3. 3.

    Vlachostregios P, Daliani D, Papandreou C. Basic Concepts in metastatic cardiac disease. Cardiol Res. 2012;3(2):47–8.

    Google Scholar 

  4. 4.

    Borsaru A, Lau K, Solin P. Cardiac metastasis: a cause of recurrent pulmonary emboli. Br J Radiol. 2007;80(950):e50–3.

    CAS  Article  PubMed  Google Scholar 

  5. 5.

    Tazelaar H. Metastatic tumours. In: Travis WD, Brambilla E, Burke AP, Marx A, Nicholson AG, editors. WHO classification of Tumours of the lung, pleura, thymus and heart. 4th ed. Lyon, PA: IARC; 2015. p. 342–3.

    Google Scholar 

  6. 6.

    Bussani R, De-Giorgio F, Abbate A, Silvestri F. Cardiac metastases. J Clin Pathol. 2007;60(1):27–34.

    CAS  Article  PubMed  PubMed Central  Google Scholar 

  7. 7.

    Stecker T, Rosch J, Weyand M, Agaimy A. Primary and metastatic cardiac tumors:imaging characteristics, surgical treatment and histopathological spectrum: a 10-years –experience at a Geramn heart center. Cardiovasc Pathol. 2012;21(5):436–43.

    Article  Google Scholar 

  8. 8.

    Silvestri F, Bussani R, Pavletic N, Mannone T. Metastases of the heart and pericardium. G Ital Cardiol. 1997;27(12):1252–5.

  9. 9.

    Hall R, Cooley D, Jr MAH, Frazier O, Neoplastic O’RA. Heart disease. In: Fuster V, Alexander RW, O’Rourke RA, Roberts R, King SB, Prystowsky EN, et al., editors. Hurst’s the heart. 11th ed. New York: McGraw-Hill; 2004. p. 2081–96.

    Google Scholar 

  10. 10.

    Lee EY, Choi JO, Park HN, Park EJ, Lee GS, Park JY, et al. Malignant melanoma of unknown primary origin presenting as cardiac metastasis. Korean Circ J. 2012;42:278–80.

    Article  PubMed  PubMed Central  Google Scholar 

  11. 11.

    Savoia P, Fierro MT, Zaccagna A, Bernengo MG. Metastatic melanoma of the heart. J Surg Oncol. 2000;75(3):203–7.

    CAS  Article  PubMed  Google Scholar 

  12. 12.

    Patel A, Herfel B, Metastatic NM. Colon cancer involving the right atrium. Tex Heart Inst J. 2012;39(1):79–83.

    PubMed  PubMed Central  Google Scholar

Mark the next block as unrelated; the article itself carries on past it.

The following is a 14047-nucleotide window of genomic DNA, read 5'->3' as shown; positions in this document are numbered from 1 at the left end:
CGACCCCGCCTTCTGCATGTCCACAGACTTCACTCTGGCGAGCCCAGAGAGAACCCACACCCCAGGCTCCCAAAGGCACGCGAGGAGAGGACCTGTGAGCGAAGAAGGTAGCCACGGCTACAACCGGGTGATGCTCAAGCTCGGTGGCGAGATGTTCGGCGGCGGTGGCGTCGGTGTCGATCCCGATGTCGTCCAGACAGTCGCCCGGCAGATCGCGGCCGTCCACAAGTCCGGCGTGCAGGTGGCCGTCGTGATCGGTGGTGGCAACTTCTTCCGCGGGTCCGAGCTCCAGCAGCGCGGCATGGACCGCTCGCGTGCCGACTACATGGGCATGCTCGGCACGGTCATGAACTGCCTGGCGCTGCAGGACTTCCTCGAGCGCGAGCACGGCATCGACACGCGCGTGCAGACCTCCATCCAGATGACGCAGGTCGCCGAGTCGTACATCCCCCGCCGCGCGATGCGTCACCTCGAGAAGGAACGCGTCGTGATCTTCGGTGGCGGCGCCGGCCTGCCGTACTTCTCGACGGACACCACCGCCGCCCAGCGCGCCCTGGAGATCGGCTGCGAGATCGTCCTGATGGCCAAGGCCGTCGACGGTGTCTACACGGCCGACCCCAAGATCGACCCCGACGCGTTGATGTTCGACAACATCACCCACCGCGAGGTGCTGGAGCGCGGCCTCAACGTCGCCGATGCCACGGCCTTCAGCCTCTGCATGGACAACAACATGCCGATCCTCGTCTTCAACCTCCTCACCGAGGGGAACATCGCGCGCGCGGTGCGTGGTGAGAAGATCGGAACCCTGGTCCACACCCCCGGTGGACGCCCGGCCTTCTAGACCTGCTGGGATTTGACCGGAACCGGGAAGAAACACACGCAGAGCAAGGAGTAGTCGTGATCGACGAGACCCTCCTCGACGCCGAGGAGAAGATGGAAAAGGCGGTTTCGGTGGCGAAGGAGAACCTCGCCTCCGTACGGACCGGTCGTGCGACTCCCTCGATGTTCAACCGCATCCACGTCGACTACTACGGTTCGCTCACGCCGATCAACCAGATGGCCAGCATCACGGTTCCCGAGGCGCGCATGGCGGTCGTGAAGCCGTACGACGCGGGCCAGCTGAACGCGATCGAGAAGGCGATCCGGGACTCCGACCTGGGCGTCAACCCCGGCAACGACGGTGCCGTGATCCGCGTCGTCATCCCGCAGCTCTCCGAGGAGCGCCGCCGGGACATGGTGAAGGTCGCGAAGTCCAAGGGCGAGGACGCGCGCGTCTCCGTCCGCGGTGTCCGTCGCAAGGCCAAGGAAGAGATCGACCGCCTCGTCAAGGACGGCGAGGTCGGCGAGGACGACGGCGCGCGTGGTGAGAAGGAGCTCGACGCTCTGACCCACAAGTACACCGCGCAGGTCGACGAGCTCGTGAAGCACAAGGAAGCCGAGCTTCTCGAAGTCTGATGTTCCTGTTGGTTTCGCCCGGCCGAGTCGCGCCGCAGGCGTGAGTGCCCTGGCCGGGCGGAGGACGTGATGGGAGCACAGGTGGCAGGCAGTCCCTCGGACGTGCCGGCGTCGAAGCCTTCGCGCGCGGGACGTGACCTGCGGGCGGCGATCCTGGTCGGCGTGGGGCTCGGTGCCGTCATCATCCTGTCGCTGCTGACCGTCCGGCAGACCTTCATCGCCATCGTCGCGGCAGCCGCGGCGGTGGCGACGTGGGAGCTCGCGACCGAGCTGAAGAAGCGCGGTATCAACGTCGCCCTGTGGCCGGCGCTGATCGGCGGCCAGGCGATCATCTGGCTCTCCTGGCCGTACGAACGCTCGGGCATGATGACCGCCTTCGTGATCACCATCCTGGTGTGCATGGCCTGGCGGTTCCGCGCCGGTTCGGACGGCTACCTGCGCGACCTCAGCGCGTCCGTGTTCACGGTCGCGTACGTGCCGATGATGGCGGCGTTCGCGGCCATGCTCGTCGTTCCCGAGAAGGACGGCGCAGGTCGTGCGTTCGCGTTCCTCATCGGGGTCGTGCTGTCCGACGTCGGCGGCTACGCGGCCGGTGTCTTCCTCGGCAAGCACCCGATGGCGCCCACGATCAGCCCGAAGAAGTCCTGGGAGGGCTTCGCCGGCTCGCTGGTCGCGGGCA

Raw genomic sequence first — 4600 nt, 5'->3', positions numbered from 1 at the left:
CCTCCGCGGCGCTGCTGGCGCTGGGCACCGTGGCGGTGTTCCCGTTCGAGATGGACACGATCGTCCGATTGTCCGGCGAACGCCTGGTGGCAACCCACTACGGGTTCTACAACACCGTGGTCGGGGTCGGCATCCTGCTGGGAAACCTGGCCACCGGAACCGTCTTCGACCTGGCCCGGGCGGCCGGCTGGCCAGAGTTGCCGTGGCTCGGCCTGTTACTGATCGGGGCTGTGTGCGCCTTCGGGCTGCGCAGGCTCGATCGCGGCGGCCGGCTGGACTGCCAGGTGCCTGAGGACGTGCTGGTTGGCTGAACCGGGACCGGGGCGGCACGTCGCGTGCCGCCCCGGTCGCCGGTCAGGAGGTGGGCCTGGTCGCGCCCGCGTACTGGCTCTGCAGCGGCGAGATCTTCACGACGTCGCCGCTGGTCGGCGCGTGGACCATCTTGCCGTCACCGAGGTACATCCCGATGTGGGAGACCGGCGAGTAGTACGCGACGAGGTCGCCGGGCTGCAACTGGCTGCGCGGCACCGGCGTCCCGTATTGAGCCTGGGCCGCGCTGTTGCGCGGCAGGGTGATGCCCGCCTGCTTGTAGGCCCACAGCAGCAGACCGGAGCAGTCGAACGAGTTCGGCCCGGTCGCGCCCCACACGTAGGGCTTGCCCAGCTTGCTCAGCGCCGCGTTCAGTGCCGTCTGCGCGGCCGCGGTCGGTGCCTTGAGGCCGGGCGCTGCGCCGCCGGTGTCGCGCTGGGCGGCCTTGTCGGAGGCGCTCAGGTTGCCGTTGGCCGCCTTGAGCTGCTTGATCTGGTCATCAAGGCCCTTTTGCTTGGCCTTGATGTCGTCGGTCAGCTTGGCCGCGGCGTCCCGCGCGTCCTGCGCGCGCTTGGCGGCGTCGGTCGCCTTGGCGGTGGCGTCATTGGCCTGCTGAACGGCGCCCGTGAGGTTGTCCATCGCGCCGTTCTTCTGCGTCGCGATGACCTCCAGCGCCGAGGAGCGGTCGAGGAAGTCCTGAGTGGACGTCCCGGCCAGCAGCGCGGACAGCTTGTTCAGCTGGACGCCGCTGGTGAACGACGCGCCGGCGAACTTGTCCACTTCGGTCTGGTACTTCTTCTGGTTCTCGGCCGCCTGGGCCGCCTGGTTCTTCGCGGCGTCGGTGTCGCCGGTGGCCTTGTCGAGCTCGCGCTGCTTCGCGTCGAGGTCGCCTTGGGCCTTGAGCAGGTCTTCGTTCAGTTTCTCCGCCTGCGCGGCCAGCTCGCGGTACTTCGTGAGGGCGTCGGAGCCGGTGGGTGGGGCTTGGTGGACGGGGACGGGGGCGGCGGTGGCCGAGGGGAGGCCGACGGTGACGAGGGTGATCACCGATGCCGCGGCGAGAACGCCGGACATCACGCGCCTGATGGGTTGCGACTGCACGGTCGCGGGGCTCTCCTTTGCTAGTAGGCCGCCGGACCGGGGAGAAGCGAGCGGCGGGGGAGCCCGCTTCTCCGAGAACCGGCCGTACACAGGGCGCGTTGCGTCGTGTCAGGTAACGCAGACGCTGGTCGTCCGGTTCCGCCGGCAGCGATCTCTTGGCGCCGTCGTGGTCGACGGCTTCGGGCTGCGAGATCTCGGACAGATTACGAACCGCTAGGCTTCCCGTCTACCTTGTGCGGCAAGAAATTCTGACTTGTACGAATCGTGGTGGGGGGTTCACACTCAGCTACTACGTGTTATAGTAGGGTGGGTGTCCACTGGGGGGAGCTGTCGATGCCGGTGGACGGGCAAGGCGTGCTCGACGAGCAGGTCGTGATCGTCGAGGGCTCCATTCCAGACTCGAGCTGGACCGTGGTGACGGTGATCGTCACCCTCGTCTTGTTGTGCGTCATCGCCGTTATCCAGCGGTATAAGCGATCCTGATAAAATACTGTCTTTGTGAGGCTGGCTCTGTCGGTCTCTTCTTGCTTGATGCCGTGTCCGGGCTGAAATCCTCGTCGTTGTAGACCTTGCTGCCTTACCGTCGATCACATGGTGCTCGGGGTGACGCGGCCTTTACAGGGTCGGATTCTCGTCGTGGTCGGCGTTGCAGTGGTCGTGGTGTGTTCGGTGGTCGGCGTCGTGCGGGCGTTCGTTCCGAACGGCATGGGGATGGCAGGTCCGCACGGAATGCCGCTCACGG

13. 13.

    Kasai T, Kishi K, Kawabata M, Narui K, Momomura S, Yoshimura K. Cardiac metastasis from lung adenocarcinoma causing atrioventricular block and left ventricular outflow tract obstruction. Chest. 2007;131:1569–72.

    Article  PubMed  Google Scholar 

  14. 14.

    Taghavi F, Markar S, Williams M, Large S. Intra-cardiac metastasis from testicular non-seminoma germ cell tumor; to resect or not to resect. Interact Cardiovasc Thorac Surg. 2010;11(6):843–5.

    Article  PubMed  Google Scholar 

  15. 15.

    Reyner K, Kockeritz U, Strasser R. Metastases to the heart. Ann Oncol. 2004;15(3):375–81.

    Article  Google Scholar 

  16. 16.

    Hanley P, Shub C, Seward J, Wold L. Intracavitary cardiac melanoma diagnosed by endomyocardial left ventricular biopsy. Chest. 1983;84:195–8.

    CAS  PubMed  Google Scholar 

  17. 17.

    Ravikumar T, Topulos G, Anderson R, Grage T. Surgical resection for isolated cardiac metastases. Arch Surg. 1983;118:117–20.

    CAS  Article  PubMed  Google Scholar 

  18. 18.

    Aerts B, Kock M, Kofflard M, Plaisie P. Cardiac metastasis of malignant melanoma: a case report. Neth Heart J. 2014;22(1):39–41.

    CAS  Article  PubMed  Google Scholar 

  19. 19.

    Kubac G, Doris I, Ondro M, Davey PW. Malignant granular cell myoblastoma with metastatic cardiac involvement: case report and echocardiogram. Am Heart J. 1980;100(2):227–9.

    CAS  Article  PubMed  Google Scholar 

  20. 20.

    Goldberg A, Blankstein R, Padera R. Tumors metastatic to the heart. Circulation. 2013;128(16):1790–4.

    Article  PubMed  Google Scholar 

  21. 21.

    Bogren H, DeMaria A, Mason D. Imaging procedures in the detection of cardiac tumors with emphasis on echocardiography: a review. Cardiovac Intervent Radiol. 1980;3(3):107–25.